College and university programs in modern biology may be divided into two categories: organismic biology and cellular biology. The basic difference between these two categories is their primary level of focus. The whole organism is the center of attraction in the former category, whereas the cellular biologist is more interested in what is happening at the cellular and molecular level within an organism. Field biology operates at the level of the organism, community, ecosystem or landscape. Field biologists use nature as a laboratory and combine the principles of biology, the physical sciences and mathematics to study the diversity and interactions of plants, animals and microorganisms in their natural environments. Thus, field biologists include ecologists, zoologists, botanists, population biologists, taxonomists, physiologists, wildlife and fisheries biologists, microbiologists and others.
In colleges and universities, field biologists teach courses such as ecology, ornithology, plant taxonomy, entomology, wildlife and fisheries management and an almost endless list of other courses. In addition, they not only teach students how to conduct research, but they conduct original research in their individual areas of expertise to expand our knowledge and understanding of the evolution and diversity of organisms and how the interactions between organisms form and maintain biotic communities.
Many field biologists are employed by county, state, and federal agencies as wildlife biologists, fisheries biologists, entomologists, range managers, pollution control technicians, environmental health officers, environmental education specialists, toxicologists, soil scientists, naturalists, and many others. Many of these types of careers involve research and some may be involved in the regulation and enforcement of environmental laws.
Field biologists may also find careers in industry and private business. For example, Wolf Creek Generating Station employs several field biologists to monitor and manage the cooling lake and land around the facility. Large commercial fish farms often employ fishery biologists, and chemical companies may utilize field biologists as environmentalists. Field biologists may be self-employed and offer their expertise to the public and industry as consultants in wildlife management, environmental landscaping, habitat improvement, etc.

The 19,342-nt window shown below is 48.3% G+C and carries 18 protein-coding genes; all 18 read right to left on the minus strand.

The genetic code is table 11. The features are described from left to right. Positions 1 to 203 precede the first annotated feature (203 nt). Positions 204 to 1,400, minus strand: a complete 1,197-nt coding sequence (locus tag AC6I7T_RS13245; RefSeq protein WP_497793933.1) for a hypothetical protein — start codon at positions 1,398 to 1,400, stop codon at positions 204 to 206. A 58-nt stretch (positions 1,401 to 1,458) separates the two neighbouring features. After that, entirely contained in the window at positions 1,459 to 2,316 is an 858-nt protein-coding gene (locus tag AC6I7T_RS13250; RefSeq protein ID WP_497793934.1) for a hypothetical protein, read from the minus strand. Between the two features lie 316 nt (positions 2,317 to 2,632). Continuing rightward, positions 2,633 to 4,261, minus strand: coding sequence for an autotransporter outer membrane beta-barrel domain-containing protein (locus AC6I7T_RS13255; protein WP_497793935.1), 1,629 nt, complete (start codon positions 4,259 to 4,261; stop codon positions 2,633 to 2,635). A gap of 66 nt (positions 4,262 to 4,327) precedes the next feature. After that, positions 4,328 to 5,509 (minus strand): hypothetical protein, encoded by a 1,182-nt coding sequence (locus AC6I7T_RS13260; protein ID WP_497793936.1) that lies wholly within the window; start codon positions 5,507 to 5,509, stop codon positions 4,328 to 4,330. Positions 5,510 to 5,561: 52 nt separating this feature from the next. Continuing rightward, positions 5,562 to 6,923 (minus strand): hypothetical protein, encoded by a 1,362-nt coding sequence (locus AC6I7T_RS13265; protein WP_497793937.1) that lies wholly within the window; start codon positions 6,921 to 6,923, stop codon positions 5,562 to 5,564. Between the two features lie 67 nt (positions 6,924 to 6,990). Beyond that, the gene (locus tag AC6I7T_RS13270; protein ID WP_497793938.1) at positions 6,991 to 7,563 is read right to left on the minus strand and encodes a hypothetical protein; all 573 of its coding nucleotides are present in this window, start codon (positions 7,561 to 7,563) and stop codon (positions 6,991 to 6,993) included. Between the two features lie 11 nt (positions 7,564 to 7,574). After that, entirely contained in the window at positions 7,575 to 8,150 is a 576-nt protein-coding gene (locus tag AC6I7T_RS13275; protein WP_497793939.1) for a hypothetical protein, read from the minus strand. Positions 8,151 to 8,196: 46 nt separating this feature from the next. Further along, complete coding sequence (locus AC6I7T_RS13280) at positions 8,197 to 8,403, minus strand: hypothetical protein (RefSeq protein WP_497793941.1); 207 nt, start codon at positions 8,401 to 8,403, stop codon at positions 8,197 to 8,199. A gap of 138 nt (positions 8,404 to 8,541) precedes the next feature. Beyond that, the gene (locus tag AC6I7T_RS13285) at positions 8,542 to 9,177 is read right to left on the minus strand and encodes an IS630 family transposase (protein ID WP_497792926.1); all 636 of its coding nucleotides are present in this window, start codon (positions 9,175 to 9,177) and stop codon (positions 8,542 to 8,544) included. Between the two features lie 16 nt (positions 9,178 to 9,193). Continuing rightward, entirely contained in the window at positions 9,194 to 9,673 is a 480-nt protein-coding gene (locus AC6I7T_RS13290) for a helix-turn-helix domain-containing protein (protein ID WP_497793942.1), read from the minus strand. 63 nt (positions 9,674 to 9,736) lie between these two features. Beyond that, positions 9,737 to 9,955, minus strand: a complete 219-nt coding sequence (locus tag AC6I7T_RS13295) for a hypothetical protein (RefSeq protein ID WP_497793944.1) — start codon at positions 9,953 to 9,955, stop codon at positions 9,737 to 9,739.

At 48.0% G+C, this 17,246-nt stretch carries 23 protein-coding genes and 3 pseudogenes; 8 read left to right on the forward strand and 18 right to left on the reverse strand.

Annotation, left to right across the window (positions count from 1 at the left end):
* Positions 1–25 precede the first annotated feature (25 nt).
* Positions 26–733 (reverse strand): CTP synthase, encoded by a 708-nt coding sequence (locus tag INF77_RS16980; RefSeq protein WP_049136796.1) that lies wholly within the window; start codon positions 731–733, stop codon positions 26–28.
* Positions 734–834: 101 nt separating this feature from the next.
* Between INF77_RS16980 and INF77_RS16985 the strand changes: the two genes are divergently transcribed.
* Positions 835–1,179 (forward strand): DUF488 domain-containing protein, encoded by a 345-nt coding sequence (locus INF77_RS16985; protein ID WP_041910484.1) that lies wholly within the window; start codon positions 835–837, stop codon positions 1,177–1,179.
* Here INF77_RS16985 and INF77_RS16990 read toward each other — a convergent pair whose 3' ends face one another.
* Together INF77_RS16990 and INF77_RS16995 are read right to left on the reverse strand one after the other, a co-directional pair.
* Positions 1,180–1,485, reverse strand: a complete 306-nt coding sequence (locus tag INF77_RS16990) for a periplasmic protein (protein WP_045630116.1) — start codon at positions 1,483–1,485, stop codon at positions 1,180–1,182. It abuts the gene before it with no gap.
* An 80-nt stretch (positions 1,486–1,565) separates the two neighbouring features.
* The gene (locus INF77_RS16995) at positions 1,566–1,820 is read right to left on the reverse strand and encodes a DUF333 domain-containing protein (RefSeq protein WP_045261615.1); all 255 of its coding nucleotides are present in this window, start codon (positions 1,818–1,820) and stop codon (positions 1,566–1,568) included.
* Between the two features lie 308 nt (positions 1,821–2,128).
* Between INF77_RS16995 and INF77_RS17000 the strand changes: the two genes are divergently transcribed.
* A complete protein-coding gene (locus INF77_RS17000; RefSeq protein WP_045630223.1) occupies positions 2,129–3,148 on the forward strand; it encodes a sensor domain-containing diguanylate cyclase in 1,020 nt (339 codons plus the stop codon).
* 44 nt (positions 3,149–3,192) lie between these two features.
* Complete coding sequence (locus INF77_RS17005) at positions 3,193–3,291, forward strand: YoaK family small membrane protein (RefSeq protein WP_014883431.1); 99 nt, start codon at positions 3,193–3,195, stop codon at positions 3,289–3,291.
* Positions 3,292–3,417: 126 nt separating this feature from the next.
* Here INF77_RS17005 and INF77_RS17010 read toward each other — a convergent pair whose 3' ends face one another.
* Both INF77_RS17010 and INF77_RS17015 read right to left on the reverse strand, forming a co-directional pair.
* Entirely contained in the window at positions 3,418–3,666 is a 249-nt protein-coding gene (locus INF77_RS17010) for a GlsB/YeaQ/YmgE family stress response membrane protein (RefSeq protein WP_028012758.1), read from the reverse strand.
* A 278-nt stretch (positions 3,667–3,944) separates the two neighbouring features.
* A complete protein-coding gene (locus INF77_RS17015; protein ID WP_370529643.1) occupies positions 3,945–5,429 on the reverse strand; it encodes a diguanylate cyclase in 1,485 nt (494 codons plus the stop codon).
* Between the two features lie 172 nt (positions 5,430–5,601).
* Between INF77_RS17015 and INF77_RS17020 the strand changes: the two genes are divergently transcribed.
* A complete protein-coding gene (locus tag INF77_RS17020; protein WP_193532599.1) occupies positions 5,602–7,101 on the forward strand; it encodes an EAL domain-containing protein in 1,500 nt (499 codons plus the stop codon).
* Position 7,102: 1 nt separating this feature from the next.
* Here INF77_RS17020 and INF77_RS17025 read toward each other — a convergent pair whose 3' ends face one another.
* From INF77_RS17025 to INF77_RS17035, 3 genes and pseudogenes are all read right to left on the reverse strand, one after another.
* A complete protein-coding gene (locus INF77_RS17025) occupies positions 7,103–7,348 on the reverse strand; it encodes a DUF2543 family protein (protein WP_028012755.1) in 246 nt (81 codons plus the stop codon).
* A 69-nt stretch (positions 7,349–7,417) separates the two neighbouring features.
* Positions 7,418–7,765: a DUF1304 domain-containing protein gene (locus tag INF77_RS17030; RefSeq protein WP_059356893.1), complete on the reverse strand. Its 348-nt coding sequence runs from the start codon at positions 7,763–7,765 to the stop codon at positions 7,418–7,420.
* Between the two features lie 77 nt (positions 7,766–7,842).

Although there are career opportunities for field biologists with only a baccalaureate degree, many professional field biologists hold either a master degree or a Ph.D. For this reason it is advisable that individuals interested in careers in field biology give careful consideration to graduate study after completion of the bachelor degree.
At Emporia State, students who plan to become field biologists earn a Bachelor of Science degree with a concentration in either environmental biology, zoology or botany. The major in biology consists of a minimum of 45 semester hours in biology plus an additional 10-20 semester hours in chemistry and mathematics. Coursework in physics, computer science and earth science is also encouraged. Regardless of the concentration selected, all students complete a common core of 21 semester hours in Principles of Biology, Biology of Plants, Biology of Animals, Microbiology, Genetics, and Ecology. The remaining 24 semester hours are selected from advanced courses in general biology, physiology, taxonomy, ecology, vertebrate zoology, invertebrate zoology and botany.